Advisory and conciliation service ACAS has drawn up a best practice guide for businesses looking for advice on staff internet and social media use, which it said could save the country billions of pounds a year in productivity losses.
ACAS said that, while social media use has soared in the past 10 years, with around 55 per cent of staff now using it at work, fewer than one in 10 employers have a policy to deal with such use.
The ACAS Social Networking guide includes practical tips for employers on how to deal with this technology-driven shift in the way people work.
Key among the recommendations is to draw up a social media-specific acceptable use policy and to make sure it is kept up to date to take account of the fast-moving pace of change.
ACAS also advised consulting staff and unions when drawing up policy so that all sides are happy, and that employers should state clearly the consequences of breaching that policy, which should become part of an employment contract.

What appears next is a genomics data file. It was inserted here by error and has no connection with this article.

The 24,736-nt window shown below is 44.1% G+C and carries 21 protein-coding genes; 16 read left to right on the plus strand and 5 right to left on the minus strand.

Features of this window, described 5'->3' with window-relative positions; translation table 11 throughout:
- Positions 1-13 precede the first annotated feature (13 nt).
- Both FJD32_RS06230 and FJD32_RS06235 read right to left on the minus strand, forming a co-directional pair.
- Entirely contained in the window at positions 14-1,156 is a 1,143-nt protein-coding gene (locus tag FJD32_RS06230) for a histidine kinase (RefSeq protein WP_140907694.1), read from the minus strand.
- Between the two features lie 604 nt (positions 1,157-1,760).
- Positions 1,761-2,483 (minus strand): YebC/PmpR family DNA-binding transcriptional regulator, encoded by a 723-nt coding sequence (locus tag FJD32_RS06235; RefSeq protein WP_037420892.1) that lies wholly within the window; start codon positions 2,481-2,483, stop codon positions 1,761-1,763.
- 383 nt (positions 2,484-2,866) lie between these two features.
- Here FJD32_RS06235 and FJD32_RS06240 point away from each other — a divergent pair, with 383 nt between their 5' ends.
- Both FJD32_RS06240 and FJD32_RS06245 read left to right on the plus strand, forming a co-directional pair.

ACAS chief executive John Taylor argued that online conduct should not differ from the offline world.
"Employees should assume that everything they say on the internet could be made public, and should think whether they want their colleagues or boss to read it," he added.
"They might not mean it, but what they post could end up being seen by billions of people worldwide."
Sam Kinstrey, managing director at consultancy 2e2, suggested that social media can deliver huge benefits to organisations, for example in improving customer service and driving better employee interaction.
She added that, in today's workplace, companies must take a more balanced approach to employee use of such sites.
"An employee might look at Facebook during the day, but at the same time they might be looking at their work emails in the evening. Increasingly workers are going to expect proactive policies around social media, as they'll expect to be armed with the latest technologies in their jobs," she said.
"It is vital that policies around social media use are informed by working practices and coupled with training, otherwise employers could end up with a lot of pain and no benefit."
New ice grows faster but is also more vulnerable to weather and wind
With a crackdown on cheats is coming in November, PUBG rushes to fix matchmaking problems introduced in Update #22
New material uses carbon dioxide from the air to repair and reinforce itself
Apparent presence of scandium, vanadium and yttrium less than three light years from black hole 'an optical illusion'